After being in possession of some of the all-time great linebackers in Southeastern Conference history — most notably Rolando McClain (Dallas Cowboys), Dont’a Hightower (New England Patriots) and C.J. Mosley (Baltimore Ravens) — many believed it would be a while until we saw that type of talent again at the University of Alabama.

After all, all three of those players have proven to have scheme versatility as they’ve left head coach Nick Saban’s multiplicative, hybrid defensive scheme and adjusted quite well to a plethora of different defensive outfits.

When McClain bolted for the NFL after his junior season in 2010, the 6’4″, 255-pound defensive signal-caller was projected to be the lynchpin in some team’s 3-4-based alignment as an inside linebacker — mirroring the role he perfected in Tuscaloosa.

Instead, much to the chagrin of many (including myself), he was drafted by an even-front scheme (Oakland Raiders) and charged with the task of being a “Mike” linebacker. As someone who has played linebacker in both schemes, I’m here to tell you there’s plenty of differences that can make or break a player.

Off-field transgressions aside, there were mixed reviews on just how effective McClain was in that scheme, and it wasn’t until last season with the Dallas Cowboys — a “43” front deeply rooted in Cover 2 principles — that McClain proved he was who we thought he was.

For Hightower, the chance to play under the premier defensive mind in the sport, New England head coach Bill Belichick, represented a chance at scheme carryover as many know Saban and the now four-time Super Bowl-winning coach spent some formative years together as the defensive coordinator and HC of the Cleveland Browns, respectively.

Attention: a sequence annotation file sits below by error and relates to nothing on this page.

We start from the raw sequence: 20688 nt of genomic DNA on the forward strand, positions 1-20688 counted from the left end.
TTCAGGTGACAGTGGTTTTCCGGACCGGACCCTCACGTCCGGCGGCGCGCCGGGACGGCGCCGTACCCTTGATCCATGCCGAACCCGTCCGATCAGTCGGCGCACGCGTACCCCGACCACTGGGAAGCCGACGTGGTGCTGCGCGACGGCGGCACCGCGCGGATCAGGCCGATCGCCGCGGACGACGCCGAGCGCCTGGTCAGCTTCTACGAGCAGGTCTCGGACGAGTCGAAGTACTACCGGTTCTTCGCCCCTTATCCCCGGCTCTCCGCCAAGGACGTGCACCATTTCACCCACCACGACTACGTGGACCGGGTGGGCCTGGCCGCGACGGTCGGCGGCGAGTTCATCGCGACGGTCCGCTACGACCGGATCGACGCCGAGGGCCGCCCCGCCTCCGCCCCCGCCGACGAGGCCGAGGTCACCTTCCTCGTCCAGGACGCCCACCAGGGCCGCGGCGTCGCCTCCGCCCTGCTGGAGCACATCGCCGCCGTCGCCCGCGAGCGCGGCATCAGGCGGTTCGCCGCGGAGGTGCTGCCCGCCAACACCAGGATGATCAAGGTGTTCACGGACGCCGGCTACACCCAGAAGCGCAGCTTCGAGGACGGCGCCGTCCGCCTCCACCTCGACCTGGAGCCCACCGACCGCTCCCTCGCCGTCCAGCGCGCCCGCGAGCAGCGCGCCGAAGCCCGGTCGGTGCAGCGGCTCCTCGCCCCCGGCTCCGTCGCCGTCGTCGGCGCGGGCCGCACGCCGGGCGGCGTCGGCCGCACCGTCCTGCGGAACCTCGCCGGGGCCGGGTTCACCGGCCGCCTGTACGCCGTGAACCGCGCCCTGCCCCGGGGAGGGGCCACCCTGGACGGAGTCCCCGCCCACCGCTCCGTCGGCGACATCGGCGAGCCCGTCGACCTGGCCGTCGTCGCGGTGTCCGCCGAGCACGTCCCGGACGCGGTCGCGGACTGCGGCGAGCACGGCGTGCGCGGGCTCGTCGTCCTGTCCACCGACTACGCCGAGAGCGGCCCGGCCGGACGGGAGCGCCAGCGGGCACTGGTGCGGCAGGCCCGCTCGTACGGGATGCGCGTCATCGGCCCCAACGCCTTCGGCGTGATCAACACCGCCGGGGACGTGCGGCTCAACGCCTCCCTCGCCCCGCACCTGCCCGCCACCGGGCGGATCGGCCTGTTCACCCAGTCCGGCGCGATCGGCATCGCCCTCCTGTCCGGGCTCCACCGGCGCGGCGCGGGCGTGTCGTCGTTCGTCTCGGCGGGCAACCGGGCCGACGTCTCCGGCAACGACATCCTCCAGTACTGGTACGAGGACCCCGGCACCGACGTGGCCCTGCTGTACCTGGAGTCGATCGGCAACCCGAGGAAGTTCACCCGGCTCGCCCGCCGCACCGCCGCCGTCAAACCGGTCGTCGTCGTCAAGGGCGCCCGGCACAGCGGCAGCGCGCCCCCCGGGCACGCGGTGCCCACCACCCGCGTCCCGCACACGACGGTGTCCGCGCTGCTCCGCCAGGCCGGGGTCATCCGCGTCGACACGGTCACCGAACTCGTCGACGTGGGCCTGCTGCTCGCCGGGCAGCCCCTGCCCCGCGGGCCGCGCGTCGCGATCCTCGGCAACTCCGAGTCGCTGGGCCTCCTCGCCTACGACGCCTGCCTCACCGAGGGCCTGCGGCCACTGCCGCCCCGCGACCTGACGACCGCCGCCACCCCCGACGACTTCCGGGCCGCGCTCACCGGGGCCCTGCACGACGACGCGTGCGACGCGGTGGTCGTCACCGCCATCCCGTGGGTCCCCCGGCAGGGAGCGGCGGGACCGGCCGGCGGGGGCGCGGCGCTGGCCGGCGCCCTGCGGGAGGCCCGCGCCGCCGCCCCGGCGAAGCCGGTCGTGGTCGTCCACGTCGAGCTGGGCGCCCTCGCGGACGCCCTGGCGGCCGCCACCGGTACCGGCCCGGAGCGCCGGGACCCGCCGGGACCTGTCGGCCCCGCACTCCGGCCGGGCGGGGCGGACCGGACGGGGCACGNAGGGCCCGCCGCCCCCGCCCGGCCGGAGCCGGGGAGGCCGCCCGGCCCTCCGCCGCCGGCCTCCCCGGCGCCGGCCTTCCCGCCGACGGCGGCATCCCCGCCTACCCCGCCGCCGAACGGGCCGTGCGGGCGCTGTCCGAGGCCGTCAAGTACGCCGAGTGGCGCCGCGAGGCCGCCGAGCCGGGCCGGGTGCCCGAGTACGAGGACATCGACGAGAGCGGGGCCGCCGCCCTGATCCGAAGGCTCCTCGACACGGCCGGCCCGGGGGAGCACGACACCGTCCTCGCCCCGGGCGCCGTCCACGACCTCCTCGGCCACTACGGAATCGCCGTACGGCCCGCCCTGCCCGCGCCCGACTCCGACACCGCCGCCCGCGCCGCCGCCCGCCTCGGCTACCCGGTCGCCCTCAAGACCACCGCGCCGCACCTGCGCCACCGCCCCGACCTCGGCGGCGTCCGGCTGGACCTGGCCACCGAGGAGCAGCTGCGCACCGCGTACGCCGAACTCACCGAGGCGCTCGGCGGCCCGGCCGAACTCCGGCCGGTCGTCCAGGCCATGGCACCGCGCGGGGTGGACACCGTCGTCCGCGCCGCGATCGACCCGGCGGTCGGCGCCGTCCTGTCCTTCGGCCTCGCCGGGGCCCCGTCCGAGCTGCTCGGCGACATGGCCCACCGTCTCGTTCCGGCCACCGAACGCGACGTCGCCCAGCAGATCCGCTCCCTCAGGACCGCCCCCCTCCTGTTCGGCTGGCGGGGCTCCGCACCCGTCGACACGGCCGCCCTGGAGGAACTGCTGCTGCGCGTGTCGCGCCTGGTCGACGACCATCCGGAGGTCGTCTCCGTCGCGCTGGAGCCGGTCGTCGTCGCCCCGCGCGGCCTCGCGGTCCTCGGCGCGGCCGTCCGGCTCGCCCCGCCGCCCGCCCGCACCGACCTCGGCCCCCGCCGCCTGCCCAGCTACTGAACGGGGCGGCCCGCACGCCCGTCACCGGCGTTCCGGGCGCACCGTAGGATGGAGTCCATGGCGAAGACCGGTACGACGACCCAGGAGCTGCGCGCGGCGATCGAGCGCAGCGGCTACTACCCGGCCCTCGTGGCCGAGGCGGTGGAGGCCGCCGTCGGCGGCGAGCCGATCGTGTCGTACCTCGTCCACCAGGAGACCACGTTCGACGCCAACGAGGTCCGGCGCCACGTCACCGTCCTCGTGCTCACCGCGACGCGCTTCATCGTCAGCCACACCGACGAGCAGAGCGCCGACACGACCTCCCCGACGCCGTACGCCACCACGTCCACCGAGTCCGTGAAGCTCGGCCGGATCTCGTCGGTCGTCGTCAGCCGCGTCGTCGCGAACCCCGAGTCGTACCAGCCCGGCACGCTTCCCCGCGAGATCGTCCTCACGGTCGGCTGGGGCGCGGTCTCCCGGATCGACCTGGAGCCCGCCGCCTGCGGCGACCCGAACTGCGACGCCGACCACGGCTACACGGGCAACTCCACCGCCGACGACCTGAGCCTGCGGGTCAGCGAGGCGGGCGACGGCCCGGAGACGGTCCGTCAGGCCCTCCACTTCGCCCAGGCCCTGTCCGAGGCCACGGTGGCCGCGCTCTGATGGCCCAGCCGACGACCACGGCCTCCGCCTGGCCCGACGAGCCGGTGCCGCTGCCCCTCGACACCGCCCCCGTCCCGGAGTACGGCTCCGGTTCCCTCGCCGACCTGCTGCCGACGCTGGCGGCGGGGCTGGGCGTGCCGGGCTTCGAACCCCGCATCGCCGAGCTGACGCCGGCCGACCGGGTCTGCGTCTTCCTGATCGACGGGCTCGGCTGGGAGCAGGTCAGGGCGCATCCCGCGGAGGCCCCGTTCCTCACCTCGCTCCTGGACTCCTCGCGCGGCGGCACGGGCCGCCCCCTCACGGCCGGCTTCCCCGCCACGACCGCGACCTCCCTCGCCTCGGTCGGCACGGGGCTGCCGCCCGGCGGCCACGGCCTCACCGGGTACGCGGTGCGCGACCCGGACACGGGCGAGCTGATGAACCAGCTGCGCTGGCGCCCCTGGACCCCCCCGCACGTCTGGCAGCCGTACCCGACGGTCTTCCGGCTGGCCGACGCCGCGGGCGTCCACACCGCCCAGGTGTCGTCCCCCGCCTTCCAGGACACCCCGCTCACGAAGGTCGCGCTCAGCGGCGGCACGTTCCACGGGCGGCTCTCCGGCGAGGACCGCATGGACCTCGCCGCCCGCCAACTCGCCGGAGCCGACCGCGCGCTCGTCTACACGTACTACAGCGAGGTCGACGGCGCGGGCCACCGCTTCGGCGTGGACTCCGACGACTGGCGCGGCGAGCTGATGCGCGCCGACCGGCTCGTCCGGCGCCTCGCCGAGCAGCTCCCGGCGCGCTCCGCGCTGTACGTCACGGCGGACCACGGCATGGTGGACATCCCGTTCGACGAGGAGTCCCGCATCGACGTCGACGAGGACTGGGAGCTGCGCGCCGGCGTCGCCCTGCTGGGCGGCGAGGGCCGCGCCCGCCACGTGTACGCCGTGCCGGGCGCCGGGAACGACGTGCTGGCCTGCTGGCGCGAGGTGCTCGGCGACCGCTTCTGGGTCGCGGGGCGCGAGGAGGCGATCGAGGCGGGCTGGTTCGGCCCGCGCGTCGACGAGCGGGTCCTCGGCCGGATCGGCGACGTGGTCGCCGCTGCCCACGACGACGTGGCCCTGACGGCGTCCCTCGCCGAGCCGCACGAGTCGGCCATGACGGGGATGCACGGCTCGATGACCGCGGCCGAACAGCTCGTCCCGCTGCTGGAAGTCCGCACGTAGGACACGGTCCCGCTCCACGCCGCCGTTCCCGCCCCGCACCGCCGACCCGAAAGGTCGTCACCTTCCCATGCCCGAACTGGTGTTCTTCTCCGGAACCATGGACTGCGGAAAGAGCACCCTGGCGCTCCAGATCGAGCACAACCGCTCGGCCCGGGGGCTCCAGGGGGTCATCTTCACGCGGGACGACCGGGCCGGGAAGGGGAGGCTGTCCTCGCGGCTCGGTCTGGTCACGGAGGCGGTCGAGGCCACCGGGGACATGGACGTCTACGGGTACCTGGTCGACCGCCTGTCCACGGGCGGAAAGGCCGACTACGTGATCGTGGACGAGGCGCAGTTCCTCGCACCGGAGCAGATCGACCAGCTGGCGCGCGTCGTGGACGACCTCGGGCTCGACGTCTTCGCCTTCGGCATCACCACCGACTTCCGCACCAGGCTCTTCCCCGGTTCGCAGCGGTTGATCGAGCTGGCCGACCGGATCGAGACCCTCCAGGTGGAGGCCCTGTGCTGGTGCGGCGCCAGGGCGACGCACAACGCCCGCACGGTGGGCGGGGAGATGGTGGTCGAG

But Hightower, unfortunately, went to the Pats as they were undergoing a scheme change to an even-front alignment while looking for the 6’4″, 270-pound freak to play the “Sam” OLB position. After being matched up with countless top-flight tight ends in man coverage, many close to the situation deemed Hightower a bust. (He’s since redeemed himself as a 4-3 “Mike” filling in for long-time starter Jerod Mayo who was injured during last season’s title run).

And then there’s Mosley.

At 6’2″, 235 pounds, many wondered if the former Bama star truly had a home in the NFL as he lacked the prototypical size of a LB with his type of skill set. There weren’t too many 235-pound inside linebackers in the NFL, if any, and most MLB in a 4-3 are north of 250 pounds.

But all he did was make the Pro Bowl and finish as the runner up for NFL Defensive Rookie of the Year. I can all but guarantee the 16 other teams who passed on him in the draft would like a re-do as Mosley is undoubtedly the next superstar at the position.

But with that being said, Alabama’s current superstar ‘backer, Reggie Ragland, may be the best of them all.

Or at the very least, he’s the most versatile.

Pass-Rush Prowess

One of the quotes that seemed to resonate with the press, recently, was when Ragland expressed how he’d be moved around the Tide’s formation in an effort to get him involved with the pass-rush. If there’s be an Achilles’ heel for the Saban defense, at least as it pertains to the past three or so seasons, it’s the inability to generate a consistent rush.

In that time span, when Bama was in its base “34,” edge-players Xzavier Dickson and Adrian Hubbard attempted to change the plight of the defense. While Hubbard proved to be average at best, Dickson put it all together in his senior season generating the quietest nine-sack performance you’ll ever see.